Older people concerned about staying warm at home
Published on 28 October 2013 12:30 AM
Over three million people aged 65 and over in the UK are concerned about staying warm in their own home this winter with nearly six million also citing worries about the increasing cost of energy bills(1). This is according to new research(2) out today to mark the launch of Age UK's Spread the Warmth winter campaign.
The winter can be harrowingly difficult for thousands of older people with the ever increasing cost of energy bills adding to worries about being able to keep warm and well this winter. Cold temperatures can be very dangerous to older people's health as they not only increase the likelihood and severity of flu, chest infections and other respiratory problems but they also raise blood pressure which puts people at greater risk of heart attacks and strokes.
This winter 24,000 older people may not survive the cold weather - that's 200 deaths a day that could be prevented(3). Contrary to public belief, about half (41%) of all excess winter deaths are due to heart attack and strokes(4).
Age UK's new research(5) reveals that whilst many older people are worried about staying warm at home, many are unaware of the severe health implications of being cold. Almost a quarter (22%) of older people don't realise that a number of serious health problems are made worse or brought on by the cold and this rose to 29 per cent amongst people aged 80 and over. Less than one in 10 people aged 65 and over in the UK(6) are aware that strokes can be brought on by the cold in winter, with only 14 per cent recognising that the cold can impact on heart attacks.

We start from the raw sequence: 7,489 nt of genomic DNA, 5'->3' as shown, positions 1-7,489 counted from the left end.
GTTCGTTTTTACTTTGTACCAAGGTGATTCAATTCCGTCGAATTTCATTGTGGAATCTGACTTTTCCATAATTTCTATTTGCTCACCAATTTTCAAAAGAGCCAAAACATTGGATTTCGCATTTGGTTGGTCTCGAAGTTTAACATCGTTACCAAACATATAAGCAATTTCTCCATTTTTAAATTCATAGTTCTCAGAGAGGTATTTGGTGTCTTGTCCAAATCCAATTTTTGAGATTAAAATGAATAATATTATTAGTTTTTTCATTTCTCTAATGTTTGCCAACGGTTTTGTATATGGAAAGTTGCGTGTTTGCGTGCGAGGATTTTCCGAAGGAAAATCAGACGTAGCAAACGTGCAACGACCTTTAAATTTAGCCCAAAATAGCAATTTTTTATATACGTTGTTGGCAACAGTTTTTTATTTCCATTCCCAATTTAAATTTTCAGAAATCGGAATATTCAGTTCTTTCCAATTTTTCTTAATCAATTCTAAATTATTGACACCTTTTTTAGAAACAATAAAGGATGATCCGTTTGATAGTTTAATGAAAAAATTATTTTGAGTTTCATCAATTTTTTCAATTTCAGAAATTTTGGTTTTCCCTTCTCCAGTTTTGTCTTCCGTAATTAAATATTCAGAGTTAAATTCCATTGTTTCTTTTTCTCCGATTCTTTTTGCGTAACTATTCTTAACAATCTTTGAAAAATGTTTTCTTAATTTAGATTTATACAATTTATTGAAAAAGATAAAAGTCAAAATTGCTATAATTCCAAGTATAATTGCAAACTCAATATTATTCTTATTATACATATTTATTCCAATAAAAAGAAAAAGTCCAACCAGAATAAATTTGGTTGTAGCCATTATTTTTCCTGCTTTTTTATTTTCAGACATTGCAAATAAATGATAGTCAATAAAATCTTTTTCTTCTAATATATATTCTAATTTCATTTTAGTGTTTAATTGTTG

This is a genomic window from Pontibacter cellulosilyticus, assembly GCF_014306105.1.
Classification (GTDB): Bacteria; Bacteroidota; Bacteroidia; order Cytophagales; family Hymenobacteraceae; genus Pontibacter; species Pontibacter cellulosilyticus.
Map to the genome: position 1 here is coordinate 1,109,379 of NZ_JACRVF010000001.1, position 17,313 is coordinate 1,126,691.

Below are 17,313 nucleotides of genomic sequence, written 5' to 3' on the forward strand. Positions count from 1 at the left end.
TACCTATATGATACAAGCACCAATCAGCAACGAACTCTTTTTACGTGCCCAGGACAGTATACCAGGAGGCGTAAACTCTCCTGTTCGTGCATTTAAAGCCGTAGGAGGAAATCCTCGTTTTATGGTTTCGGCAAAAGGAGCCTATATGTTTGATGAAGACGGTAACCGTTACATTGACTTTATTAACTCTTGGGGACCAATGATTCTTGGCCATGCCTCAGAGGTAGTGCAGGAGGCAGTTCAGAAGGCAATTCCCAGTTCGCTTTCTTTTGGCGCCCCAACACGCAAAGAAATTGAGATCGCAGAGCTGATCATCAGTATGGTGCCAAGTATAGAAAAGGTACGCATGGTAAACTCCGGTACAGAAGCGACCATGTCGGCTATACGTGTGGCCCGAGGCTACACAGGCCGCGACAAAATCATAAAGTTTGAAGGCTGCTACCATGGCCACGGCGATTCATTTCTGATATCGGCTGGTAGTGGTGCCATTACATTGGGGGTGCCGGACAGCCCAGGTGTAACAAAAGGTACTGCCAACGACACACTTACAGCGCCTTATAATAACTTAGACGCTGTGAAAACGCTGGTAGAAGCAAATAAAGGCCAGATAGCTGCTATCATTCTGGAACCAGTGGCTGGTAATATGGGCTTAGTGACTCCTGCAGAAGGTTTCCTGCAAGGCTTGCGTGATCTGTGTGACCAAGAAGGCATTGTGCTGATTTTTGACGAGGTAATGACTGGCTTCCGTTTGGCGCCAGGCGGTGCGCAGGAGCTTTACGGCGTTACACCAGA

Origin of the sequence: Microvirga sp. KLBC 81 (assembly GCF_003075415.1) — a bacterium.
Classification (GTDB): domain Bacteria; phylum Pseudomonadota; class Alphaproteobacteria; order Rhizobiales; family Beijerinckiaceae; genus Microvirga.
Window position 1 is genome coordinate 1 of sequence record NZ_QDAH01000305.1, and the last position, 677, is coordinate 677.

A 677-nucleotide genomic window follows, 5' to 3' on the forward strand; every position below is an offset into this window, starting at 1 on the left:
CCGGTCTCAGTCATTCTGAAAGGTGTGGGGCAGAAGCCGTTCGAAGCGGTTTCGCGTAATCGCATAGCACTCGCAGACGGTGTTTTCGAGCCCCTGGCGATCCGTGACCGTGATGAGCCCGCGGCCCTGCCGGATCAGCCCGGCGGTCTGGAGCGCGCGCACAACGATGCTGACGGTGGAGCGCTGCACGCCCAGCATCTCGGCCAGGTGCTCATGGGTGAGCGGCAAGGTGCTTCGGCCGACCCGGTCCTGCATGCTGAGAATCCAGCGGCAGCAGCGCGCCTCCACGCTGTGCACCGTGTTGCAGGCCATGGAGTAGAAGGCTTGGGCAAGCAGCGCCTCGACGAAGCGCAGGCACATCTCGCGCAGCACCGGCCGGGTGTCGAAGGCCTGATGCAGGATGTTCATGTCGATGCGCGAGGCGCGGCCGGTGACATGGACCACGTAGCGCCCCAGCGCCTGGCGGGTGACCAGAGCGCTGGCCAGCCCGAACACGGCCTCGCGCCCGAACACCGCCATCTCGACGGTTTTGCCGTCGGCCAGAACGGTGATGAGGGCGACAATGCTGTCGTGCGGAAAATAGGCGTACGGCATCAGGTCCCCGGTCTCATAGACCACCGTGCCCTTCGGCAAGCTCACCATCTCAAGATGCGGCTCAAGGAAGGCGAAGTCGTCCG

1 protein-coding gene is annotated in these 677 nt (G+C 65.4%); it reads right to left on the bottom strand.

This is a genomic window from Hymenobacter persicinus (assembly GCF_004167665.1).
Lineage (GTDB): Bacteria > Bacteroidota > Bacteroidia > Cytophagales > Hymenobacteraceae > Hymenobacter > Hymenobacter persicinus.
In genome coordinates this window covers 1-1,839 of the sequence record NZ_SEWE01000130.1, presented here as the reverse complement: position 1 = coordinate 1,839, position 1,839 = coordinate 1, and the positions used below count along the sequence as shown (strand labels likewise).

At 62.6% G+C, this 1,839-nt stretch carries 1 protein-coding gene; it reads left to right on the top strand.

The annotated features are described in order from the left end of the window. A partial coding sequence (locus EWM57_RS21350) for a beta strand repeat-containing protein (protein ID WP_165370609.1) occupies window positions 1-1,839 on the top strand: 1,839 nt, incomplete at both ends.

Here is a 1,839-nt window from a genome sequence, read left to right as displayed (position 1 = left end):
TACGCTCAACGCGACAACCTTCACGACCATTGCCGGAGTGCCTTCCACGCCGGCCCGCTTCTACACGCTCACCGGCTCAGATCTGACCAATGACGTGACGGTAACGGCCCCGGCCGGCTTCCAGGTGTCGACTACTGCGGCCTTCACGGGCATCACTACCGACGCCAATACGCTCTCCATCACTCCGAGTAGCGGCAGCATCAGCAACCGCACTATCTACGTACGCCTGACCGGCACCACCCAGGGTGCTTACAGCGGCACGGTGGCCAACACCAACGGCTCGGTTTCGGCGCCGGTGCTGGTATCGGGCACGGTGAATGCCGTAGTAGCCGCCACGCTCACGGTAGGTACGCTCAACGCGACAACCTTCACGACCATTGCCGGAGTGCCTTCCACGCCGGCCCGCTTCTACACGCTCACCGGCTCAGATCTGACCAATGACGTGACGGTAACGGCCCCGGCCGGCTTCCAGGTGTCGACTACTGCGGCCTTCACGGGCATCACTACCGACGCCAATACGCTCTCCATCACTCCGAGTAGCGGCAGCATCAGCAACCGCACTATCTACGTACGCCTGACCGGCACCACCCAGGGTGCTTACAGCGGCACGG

There are a number of reasons for cold related illness and mortality from poorly insulated homes to sustained low indoor temperatures(7). Living room temperatures should ideally be kept at 70F (21C) and above whereas bedroom temperatures should be kept at a minimum of 64F (18C).(8) However, Age UK's research(9) shows that over 80% of older people didn't know the ideal living room and bedroom temperatures.
Caroline Abrahams, Charity Director of Age UK, said: 'It's vital for older people to keep warm, both inside and outside their homes in the winter months. Being cold, even for just a short amount of time can be very dangerous as it increases the risk of associated health problems and preventable deaths during the winter.
'Through our Spread the Warmth campaign, we are calling on everyone to recognise the importance of staying warm and well this winter and to think about older friends, neighbours and relatives as the temperature drops. Local Age UKs are providing range of services across the winter months and anyone with concerns can also call Age UK Advice free on 0800 169 65 65.'
During the Spread the Warmth campaign, Age UK and its local and national partners are working hard to help older people keep warm and well throughout the winter in a number of ways, including through winter benefit checks and handyperson services. They are providing hot nutritious meals at local lunch clubs as well as home visits and friendly telephone calls through befriending services for those who may feel isolated. Age UK also offers information and advice 365 days a year and older people and their families can call Age UK Advice free on 0800 169 65 65, where they can also order a free copy of Age UK's ‘Winter Wrapped Up' guide with a free thermometer.